|A Man's Neck|
|Directed by||Julien Duvivier|
|Written by||Pierre Calmann |
Georges Simenon (novel)
|Produced by|| Charles Delac |
|Starring|| Harry Baur |
|Edited by||Marthe Poncin|
|Music by||Jacques Belasco|
Les Films Marcel Vandal et Charles Delac
|Distributed by||Pathé Consortium Cinéma|
|18 February 1933|
A Man's Neck (French: La tête d'un homme  ) is a 1933 French crime film directed by Julien Duvivier  and starring Harry Baur, Valéry Inkijinoff, Gaston Jacquet and Gina Manès.  It is an adaptation of the 1931 novel A Battle of Nerves by Georges Simenon, featuring the fictional detective Jules Maigret. It was the third film in cinema history to feature the Maigret character.  It was remade in 1950 as The Man on the Eiffel Tower . 
The film's sets were designed by the art director Georges Wakhévitch.
The French title translates literally as "A Man's Head," rather than "A Man's Neck," the American-release title. In both cases, the title alludes to execution by the guillotine, which was last used in 1977 in France for criminals convicted of capital crimes. 
In a Montparnasse cafe, Willy Ferrièrre (Gaston Jacquet), a gambler living beyond his means, suggests out loud that he would pay 10,000 francs for someone to kill his wealthy aunt so he can claim his inheritance. An unseen person slips him a note taking up his offer. Later, at night, a low-life criminal, Joseph Heurtin (Alexandre Rignault), enters the aunt's house, tracking footprints in the dark and following a map to the aunt's bedroom, where he expects to find a cache of money. Stumbling in the dark, he comes on the woman's dead body and with bloody hands leaves his fingerprints all over. A shadowy figure emerges (later revealed to be Radek (Vàlery Inkijinof), a Czech emigré) who assures Heurtin that he will clean up the prints and tells him to hide out. After Heurtin leaves, Radek walks out of the house and locks the door without cleaning up the crime scene.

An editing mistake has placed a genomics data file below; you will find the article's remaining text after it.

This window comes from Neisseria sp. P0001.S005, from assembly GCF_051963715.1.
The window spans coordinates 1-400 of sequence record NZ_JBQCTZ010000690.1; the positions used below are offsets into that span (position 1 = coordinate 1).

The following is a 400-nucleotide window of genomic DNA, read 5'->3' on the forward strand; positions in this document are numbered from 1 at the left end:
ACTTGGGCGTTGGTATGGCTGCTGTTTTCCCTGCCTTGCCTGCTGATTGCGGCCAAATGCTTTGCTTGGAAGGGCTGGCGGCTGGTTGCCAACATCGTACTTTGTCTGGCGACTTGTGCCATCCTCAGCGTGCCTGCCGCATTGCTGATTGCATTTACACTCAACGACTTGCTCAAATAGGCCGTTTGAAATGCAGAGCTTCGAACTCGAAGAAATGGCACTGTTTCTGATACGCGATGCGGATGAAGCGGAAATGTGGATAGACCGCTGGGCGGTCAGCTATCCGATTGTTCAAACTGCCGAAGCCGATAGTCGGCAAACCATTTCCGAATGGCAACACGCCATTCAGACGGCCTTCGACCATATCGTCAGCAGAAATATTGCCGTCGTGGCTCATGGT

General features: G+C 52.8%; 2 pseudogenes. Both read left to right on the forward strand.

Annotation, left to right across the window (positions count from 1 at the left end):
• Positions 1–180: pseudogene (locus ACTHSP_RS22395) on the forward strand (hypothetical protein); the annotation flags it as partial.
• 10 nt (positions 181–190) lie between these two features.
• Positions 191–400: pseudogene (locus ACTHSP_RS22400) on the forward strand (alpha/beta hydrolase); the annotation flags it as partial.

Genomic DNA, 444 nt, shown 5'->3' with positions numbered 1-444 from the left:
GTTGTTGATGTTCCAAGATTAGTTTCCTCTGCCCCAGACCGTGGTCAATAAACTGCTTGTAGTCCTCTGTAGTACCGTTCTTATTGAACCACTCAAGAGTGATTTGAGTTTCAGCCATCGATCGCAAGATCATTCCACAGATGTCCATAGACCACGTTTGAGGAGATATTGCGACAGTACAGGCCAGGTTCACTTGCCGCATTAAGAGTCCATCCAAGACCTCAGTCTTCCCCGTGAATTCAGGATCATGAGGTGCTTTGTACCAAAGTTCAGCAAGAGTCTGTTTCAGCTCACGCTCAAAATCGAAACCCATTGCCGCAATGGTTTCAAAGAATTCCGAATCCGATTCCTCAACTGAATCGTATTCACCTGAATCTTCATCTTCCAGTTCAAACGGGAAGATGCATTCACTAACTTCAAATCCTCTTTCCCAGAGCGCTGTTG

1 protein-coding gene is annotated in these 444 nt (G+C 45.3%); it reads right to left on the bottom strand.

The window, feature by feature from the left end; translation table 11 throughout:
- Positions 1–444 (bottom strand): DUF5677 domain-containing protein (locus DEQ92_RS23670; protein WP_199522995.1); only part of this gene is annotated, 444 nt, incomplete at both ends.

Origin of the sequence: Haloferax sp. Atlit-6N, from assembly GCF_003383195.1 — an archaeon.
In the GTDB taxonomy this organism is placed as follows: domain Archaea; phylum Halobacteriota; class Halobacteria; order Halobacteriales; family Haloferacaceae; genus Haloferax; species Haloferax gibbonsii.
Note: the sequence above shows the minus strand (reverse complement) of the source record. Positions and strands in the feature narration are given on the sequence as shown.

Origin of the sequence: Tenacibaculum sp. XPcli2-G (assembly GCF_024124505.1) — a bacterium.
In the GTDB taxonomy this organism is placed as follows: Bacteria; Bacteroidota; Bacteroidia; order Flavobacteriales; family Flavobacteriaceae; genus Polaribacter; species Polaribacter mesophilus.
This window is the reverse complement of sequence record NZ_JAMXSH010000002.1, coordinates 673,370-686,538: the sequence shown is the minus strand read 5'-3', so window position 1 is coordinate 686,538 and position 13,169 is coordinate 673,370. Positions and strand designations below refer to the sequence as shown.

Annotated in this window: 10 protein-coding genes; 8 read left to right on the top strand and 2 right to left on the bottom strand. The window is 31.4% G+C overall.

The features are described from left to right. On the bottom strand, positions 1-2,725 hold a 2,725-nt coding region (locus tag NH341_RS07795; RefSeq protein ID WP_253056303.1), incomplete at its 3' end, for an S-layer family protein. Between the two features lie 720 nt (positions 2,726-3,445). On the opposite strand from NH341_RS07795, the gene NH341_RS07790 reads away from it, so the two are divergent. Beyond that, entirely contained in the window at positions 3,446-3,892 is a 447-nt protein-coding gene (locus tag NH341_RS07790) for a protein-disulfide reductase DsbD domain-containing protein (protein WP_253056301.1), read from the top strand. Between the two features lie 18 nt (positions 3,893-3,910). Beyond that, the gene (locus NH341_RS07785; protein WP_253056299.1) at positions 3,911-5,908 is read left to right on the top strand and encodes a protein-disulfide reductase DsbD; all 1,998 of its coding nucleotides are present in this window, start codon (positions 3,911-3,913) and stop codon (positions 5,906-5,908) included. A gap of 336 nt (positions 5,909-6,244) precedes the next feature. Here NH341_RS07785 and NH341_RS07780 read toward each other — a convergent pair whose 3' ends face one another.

The murder case is assigned to Inspector Maigret (Harry Baur), whose men follow the clues left to discover Heurtin's identity and track him to his parents' house in Versailles, where he has been hiding. Under arrest, Heurtin protests his innocence and tells Maigret about the other man in the aunt's house. The magistrate assigned to the case does not believe Heurtin's story and is ready to prosecute him, but Maigret allows the man to escape and has him followed by his men. Heurtin unknowingly leads Maigret back to the cafe where Radek, who is now blackmailing Ferrièrre, draws his attention. Suspecting that a third person is involved in the murder, Maigret has several encounters with Radek, who all but confesses to the "perfect crime," but Heurtin is able to escape from police surveillance.
Though officially removed from the case for letting Heurtin escape, Maigret suspects that Radek will lead him to the person who first hired the murderer. Returning again to the cafe, Maigret sits and drinks with Ferrièrre and his mistress Edna (Gina Manès). While there, Radek, who is dying of tuberculosis, confronts Willy and Edna and takes her to his apartment, while Ferrièrre does nothing. At his apartment, Radek confesses his passion for Edna, his loneliness as he is dying, and his hatred of higher-class pretenders like Ferrièrre. While Edna struggles with Radek, Maigret and his men approach the apartment, but Radek is set on by Heurtin. In the ensuing fight, Radek shoots one of Maigret's men, but he and Heurtin are both killed. Maigret leaves the building with Ferrièrre under arrest.
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